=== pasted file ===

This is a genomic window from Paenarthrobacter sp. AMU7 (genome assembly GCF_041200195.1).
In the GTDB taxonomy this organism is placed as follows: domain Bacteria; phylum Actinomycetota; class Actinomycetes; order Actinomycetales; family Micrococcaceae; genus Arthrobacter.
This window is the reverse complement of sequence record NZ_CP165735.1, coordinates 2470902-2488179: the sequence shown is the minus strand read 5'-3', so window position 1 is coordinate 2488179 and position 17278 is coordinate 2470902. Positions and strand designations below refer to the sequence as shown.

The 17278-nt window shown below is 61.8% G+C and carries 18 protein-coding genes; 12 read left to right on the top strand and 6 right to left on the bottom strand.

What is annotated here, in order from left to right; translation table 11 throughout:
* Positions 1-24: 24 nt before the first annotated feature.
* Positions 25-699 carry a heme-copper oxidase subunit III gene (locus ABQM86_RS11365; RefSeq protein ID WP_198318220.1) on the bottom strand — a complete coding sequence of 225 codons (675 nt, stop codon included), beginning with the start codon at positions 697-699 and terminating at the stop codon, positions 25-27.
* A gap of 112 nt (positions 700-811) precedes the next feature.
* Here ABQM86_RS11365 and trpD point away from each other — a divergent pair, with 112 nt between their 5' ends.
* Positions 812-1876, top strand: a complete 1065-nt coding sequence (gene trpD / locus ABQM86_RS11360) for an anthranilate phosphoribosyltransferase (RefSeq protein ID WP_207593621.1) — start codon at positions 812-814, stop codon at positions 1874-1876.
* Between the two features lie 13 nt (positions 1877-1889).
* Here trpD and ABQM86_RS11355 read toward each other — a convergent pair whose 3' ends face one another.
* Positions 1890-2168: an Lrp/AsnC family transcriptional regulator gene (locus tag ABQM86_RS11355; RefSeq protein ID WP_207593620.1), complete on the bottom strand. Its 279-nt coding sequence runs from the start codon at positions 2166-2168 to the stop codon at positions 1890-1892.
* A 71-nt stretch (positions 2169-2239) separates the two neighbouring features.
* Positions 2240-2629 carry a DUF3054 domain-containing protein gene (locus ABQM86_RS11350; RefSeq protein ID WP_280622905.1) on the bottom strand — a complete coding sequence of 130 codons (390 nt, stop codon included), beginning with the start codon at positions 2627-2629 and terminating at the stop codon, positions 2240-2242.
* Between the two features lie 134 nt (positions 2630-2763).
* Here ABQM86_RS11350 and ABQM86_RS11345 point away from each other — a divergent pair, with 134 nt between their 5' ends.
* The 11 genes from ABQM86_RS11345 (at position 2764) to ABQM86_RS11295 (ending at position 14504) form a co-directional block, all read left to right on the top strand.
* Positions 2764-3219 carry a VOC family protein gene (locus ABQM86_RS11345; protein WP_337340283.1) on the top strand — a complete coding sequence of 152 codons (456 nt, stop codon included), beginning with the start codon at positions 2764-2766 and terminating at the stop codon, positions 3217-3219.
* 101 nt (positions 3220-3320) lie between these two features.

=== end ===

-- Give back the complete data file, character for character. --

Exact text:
This is a genomic window from Paenarthrobacter sp. AMU7 (genome assembly GCF_041200195.1).
In the GTDB taxonomy this organism is placed as follows: domain Bacteria; phylum Actinomycetota; class Actinomycetes; order Actinomycetales; family Micrococcaceae; genus Arthrobacter.
This window is the reverse complement of sequence record NZ_CP165735.1, coordinates 2470902-2488179: the sequence shown is the minus strand read 5'-3', so window position 1 is coordinate 2488179 and position 17278 is coordinate 2470902. Positions and strand designations below refer to the sequence as shown.

The 17278-nt window shown below is 61.8% G+C and carries 18 protein-coding genes; 12 read left to right on the top strand and 6 right to left on the bottom strand.

What is annotated here, in order from left to right; translation table 11 throughout:
* Positions 1-24: 24 nt before the first annotated feature.
* Positions 25-699 carry a heme-copper oxidase subunit III gene (locus ABQM86_RS11365; RefSeq protein ID WP_198318220.1) on the bottom strand — a complete coding sequence of 225 codons (675 nt, stop codon included), beginning with the start codon at positions 697-699 and terminating at the stop codon, positions 25-27.
* A gap of 112 nt (positions 700-811) precedes the next feature.
* Here ABQM86_RS11365 and trpD point away from each other — a divergent pair, with 112 nt between their 5' ends.
* Positions 812-1876, top strand: a complete 1065-nt coding sequence (gene trpD / locus ABQM86_RS11360) for an anthranilate phosphoribosyltransferase (RefSeq protein ID WP_207593621.1) — start codon at positions 812-814, stop codon at positions 1874-1876.
* Between the two features lie 13 nt (positions 1877-1889).
* Here trpD and ABQM86_RS11355 read toward each other — a convergent pair whose 3' ends face one another.
* Positions 1890-2168: an Lrp/AsnC family transcriptional regulator gene (locus tag ABQM86_RS11355; RefSeq protein ID WP_207593620.1), complete on the bottom strand. Its 279-nt coding sequence runs from the start codon at positions 2166-2168 to the stop codon at positions 1890-1892.
* A 71-nt stretch (positions 2169-2239) separates the two neighbouring features.
* Positions 2240-2629 carry a DUF3054 domain-containing protein gene (locus ABQM86_RS11350; RefSeq protein ID WP_280622905.1) on the bottom strand — a complete coding sequence of 130 codons (390 nt, stop codon included), beginning with the start codon at positions 2627-2629 and terminating at the stop codon, positions 2240-2242.
* Between the two features lie 134 nt (positions 2630-2763).
* Here ABQM86_RS11350 and ABQM86_RS11345 point away from each other — a divergent pair, with 134 nt between their 5' ends.
* The 11 genes from ABQM86_RS11345 (at position 2764) to ABQM86_RS11295 (ending at position 14504) form a co-directional block, all read left to right on the top strand.
* Positions 2764-3219 carry a VOC family protein gene (locus ABQM86_RS11345; protein WP_337340283.1) on the top strand — a complete coding sequence of 152 codons (456 nt, stop codon included), beginning with the start codon at positions 2764-2766 and terminating at the stop codon, positions 3217-3219.
* 101 nt (positions 3220-3320) lie between these two features.